SPH Reit: Is Declining Occupancy starting to Bite?

The headlines from their latest Media Release last week screamed “SPH REIT delivered steady distribution. 1Q 2019 DPU held steady at 1.34 cents. Figtree Grove Shopping Centre – yield-accretive acquisition in New South Wales, Australia”.

As an income investor, I am naturally happy.

But is everything so rosy for SPH Reit? I somehow didn’t feel so.

Looking at the hard-financial numbers, it is not difficult to see that:

  1. Net property income (“NPI”) for 1Q 2019 was $41.8 Mln, a 1.0% drop compared to Q1 2018 last year.
  2. Revenue also dropped but only by 0.6%. So, the property expenses was the culprit and indeed, it increased by 6.5% for the same period!
  3. Income available for distribution also dropped by 2.0% from $36.54 Mil to $ 35,86 Mil.
  4. But DPS the same leh at 1.34 cents, so, the payout % has to be bumped up to 96.5% to enable the same DPS. Previous payout % was only 94.1%. That’s a 2.4% absolute jump. Wow!

Hmm, doesn’t feel good really.

Then, another piece of positive news from the Media Release – “Paragon recorded positive rental reversion of 10.1% for new and renewed leases for 1Q 2019 … The overall portfolio registered a positive rental reversion of 9.7%.”

Wait! If rental reversion went up, then revenue must go up right? But it was down. What is the problem then?

But nowhere in the media release nor the financials nor the presentation pack tried to provide an explanation for this. After an extensive search for answer, I can only postulate that the reason is the declining “Committed Occupancy”. By the way, this is the first time the SPH Reit used this term “Committed”. It used to be just “Occupancy”. Does it mean just committed but actual occupancy is lower? Does it mean something else from what we used to know?

Committed Occupancy for Q1 2019 was 99.2%.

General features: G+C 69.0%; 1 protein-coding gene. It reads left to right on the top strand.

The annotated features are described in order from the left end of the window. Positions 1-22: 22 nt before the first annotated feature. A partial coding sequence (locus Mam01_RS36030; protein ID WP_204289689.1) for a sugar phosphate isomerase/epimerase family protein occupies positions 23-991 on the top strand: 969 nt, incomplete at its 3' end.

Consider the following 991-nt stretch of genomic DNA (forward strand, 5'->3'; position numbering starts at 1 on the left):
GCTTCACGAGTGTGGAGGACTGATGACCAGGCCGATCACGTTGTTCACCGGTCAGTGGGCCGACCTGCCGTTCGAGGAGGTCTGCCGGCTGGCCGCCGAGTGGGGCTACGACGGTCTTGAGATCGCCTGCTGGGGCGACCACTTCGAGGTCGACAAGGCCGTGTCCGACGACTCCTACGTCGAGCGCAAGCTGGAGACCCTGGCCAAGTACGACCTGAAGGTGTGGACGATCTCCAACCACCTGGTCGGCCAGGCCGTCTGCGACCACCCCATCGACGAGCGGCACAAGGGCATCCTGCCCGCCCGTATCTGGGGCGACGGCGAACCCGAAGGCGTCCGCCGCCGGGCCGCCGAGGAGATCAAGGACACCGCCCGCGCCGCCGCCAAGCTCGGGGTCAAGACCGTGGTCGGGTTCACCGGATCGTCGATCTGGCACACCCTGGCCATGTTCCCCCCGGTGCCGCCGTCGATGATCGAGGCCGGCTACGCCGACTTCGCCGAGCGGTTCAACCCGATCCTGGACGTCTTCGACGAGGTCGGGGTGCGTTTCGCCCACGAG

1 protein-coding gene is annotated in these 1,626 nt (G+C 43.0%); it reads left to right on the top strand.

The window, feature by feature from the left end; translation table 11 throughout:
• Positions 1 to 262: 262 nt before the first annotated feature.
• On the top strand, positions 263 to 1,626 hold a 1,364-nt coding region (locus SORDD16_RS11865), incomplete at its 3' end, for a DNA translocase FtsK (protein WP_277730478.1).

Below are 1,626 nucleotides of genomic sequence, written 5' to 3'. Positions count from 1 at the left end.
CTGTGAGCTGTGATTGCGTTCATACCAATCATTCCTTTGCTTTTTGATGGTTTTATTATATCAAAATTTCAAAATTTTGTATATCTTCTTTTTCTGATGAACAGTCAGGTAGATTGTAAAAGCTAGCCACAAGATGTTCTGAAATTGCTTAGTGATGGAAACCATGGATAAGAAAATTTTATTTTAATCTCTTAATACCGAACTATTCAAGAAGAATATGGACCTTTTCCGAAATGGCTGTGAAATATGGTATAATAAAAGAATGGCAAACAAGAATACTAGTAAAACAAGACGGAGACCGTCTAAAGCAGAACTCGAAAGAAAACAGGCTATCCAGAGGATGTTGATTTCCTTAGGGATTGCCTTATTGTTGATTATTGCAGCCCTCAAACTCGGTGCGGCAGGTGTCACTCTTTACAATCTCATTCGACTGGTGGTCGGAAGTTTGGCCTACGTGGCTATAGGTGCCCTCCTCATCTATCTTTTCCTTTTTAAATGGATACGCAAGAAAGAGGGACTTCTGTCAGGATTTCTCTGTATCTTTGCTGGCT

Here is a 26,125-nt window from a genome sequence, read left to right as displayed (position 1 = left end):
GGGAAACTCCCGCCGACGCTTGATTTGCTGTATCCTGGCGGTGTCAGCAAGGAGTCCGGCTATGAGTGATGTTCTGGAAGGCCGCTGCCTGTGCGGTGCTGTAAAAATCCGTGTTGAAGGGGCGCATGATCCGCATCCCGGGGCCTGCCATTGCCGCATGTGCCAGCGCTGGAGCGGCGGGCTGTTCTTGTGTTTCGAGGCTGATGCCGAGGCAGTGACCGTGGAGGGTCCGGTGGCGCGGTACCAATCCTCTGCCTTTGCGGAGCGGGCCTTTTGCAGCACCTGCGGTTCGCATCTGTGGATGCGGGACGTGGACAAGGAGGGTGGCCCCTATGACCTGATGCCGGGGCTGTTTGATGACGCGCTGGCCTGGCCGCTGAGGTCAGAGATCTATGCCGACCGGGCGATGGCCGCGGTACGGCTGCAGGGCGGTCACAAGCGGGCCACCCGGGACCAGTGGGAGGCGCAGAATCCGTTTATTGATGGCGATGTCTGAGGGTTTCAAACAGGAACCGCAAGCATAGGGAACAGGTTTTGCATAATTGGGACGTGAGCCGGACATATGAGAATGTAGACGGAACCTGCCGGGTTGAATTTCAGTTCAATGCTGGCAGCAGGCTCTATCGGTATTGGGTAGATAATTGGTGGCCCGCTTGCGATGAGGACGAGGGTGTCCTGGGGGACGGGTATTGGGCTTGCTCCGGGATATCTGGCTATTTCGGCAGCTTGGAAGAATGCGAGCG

In contrast, occupancy at Q4 2018 was 99.4%, Q3 2018 was 99.6%. SPH Reit used to have 100% before that. By the way, I don’t know how occupancy % is measured … is it by Net Lease Area, by number of contracts signed, or by expected rental? If more information is provided, we can do a better job at analyzing the issue.

And if we take a closer look at the financials, it is not difficult to get the feeling that the largest drop in occupancy must come from Paragon, which is a big worry as it makes up 80% of SPH Reit revenue and net income.

Hmm… is SPH Reit sacrificing occupancy in order to maintain or get a higher rental rate?

So far, this strategy didn’t seen to work. Rental reversion up 10% but Net income down 1%, Income available for distribution came down and occupany also went down.

Are the Acquisitions working out as planned?

The other thing that I feel SPH Reit could reveal more information is how The Rail Mall is yield accretive or is it not. I think they need to be accountable to Shareholders whether their plan to acquire The Rail Mall has really yielded the benefits and added the promised value to Shareholders.

Now they are going to acquire Figtree Grove Shopping Centre and SPH Reit claims that it is also yield accretive acquisition. But I haven’t seen the track record to be convinced. Furthermore, Figtree is located in Australia which has a market structure that is very different from Singapore. How is SPH Reit going to manage FigTree actively so that it realizes the return for the Shareholder? Does SPH Reit as a newcomer know how to compete there? It is not going to be easy.

Much remains to be seen … I hope in the short term they will be successful to stem the declining occupancy in Paragon. Otherwise, I think we will have to be prepared for lower DPU in the future unless The Rail Mall and FigTree can make up for it. But both are challenging to manage.

I am vested in SPH Reit by the way.

I am not selling their shares. In my opinion, it still provides attractive yield to me as I bought most of them at a much lower price than today. But if you are buying today, you may want to look closer and think about it.

Have a great investment week ahead folks.




4 thoughts on “SPH Reit: Is Declining Occupancy starting to Bite?

  1. If you read the presentation carefully, only that 6.8% of the NLA registered 9.7% rental reversion. It could mean some of the units that used to give $100 per sqm now give $110 per sqm, but my initial overall portfolio is already at $500+ per sqm, so its not very significant. Moreover, this positive ‘rental’ leases could be committed only and have not start leasing yet

    Liked by 1 person

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